Final Cycles

FAQ

We take pleasure in answering questions from people all over the world. Below are just a few frequently asked questions and answers. Please contact us if you can't find an answer you're looking for - we're always happy to hear from you.

1.

Which types of plastics are being targeted? 

The types of plastics being targeted by Final Cycles include all 6 generally recognized categories plus all other non-categorized plastic waste. These include:​

  1. PET (Polyethylene Terephthalate)* 

  2. HDPE (High-Density Polyethylene) 

  3. PVC (Polyvinyl Chloride)*

  4. LDPE (Low-Density Polyethylene)  

  5. PP (Polypropylene)

  6. PS (Polystyrene)

4.

What will be done with the carbon black?

Duratherm Building Systems SA de CV (Mexico) purchases our carbon black for resale.  All profits from this product are used by Duratherm for our ‘pay-it-forward” program under their direction (ref. Final Cycles core project components - pay it forward). Duratherm evaluates the carbon black quality - unique to each country’s plastic waste stream - to achieve maximum value in the global market.

7.

Will there be a market for the diesel in Mauritius  - will the people be ready to use diesel from pyrolysis of plastics?

Final Cycles understands the complexity of selling fuel (and all forms of energy) in regional markets. For this reason it is our preference to form strategic partnerships with entities who can support this effort. Our research has found that users prefer “plastic diesel” fuel, which is lower in sulphur content with a higher cetane level than standard diesel. As such plastic diesel should be well received in all markets (both on-road and off-road). A fluctuation in global energy markets is a financial risk, however, our P&L break even is well below recent record lows in the carbon-based fuel industry. It is recognized that Mauritius depends on importing approximately 83% of its energy needs. Although the amount of diesel produced by Final Cycles is minimal for the size of Mauritius’ population it is a positive energy contribution. Ideally, Final Cycles would offer diesel to municipalities with the intention of helping to reduce their energy costs.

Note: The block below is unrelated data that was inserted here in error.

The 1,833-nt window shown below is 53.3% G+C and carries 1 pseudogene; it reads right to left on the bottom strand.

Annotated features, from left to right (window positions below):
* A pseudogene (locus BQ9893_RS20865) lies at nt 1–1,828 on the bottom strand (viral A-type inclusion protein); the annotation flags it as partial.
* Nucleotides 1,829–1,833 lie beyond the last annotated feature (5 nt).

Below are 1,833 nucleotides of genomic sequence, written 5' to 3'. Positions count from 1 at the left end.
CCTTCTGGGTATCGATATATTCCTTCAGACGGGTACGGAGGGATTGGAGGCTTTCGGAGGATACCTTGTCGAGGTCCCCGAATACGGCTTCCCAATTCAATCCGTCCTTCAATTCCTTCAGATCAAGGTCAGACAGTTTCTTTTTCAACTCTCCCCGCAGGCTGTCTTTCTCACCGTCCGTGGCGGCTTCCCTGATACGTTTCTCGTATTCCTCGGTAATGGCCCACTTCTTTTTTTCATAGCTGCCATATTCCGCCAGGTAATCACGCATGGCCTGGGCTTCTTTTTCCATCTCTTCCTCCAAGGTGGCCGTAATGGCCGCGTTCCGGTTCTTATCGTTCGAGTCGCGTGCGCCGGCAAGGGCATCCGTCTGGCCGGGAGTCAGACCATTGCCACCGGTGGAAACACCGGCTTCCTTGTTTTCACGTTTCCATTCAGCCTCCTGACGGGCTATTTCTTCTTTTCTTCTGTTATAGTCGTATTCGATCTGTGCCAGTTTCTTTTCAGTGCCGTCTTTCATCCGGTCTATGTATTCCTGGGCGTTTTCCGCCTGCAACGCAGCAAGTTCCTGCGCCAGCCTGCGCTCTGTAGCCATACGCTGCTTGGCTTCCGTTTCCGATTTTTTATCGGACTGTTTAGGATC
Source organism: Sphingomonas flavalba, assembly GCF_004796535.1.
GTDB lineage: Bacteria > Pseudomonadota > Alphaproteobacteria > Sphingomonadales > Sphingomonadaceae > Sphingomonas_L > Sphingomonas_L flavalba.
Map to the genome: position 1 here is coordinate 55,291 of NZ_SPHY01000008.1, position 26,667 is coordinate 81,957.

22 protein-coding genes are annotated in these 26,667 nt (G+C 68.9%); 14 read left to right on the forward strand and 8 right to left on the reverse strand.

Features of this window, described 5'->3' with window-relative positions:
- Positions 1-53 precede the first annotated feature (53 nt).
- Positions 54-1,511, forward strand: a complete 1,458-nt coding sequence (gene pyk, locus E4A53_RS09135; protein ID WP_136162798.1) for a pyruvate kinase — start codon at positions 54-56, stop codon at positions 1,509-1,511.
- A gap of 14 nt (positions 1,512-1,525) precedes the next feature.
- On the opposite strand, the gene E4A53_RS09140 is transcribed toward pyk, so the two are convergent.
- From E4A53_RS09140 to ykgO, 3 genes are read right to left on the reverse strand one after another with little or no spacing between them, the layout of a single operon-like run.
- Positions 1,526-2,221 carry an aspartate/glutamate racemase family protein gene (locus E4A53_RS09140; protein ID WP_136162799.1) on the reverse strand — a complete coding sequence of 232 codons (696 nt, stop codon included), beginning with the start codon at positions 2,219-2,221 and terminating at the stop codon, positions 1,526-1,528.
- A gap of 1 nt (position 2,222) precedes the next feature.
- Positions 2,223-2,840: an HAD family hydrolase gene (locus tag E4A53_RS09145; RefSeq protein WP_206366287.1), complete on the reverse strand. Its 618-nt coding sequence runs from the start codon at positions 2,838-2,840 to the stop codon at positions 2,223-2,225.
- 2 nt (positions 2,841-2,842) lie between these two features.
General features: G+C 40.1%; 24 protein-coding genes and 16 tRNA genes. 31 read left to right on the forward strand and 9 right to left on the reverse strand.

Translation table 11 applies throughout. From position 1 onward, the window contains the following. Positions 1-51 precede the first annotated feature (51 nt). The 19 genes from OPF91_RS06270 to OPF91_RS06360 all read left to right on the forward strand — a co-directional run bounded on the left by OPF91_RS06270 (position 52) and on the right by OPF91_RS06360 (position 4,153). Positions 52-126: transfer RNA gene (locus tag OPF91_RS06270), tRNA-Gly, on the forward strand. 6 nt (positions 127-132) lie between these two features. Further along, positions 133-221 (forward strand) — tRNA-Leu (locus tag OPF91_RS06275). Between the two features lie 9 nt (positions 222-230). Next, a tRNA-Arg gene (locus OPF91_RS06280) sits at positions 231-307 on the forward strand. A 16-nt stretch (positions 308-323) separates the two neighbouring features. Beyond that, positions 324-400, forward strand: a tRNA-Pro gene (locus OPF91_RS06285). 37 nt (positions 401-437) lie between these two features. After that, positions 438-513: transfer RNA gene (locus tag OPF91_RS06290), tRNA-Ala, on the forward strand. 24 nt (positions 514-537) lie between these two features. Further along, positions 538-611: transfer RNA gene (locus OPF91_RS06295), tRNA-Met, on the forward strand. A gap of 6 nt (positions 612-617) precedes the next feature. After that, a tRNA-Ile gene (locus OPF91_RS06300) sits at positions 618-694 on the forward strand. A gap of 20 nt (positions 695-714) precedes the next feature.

10.

Sounds like Final Cycles is an environmental clean-up company. Why not say so?

This is exactly what we are! The fact that Final Cycles is also financially self-sustainable allows us to move forward without having to rely on the corporate world to clean up the mess they created. If those folks want to get on board, that would be great, but we cannot wait for a boardroom decision that should have been made 20 years ago. Corporations, just like so many government agencies, are too slow to respond to the realities around the plastic waste crisis because it has not risen above their dynamics of power and greed. We just have to march forward with the strength and relentlessness that can only come from a higher state of consciousness.

13.

What is the difference between incineration and pyrolysis?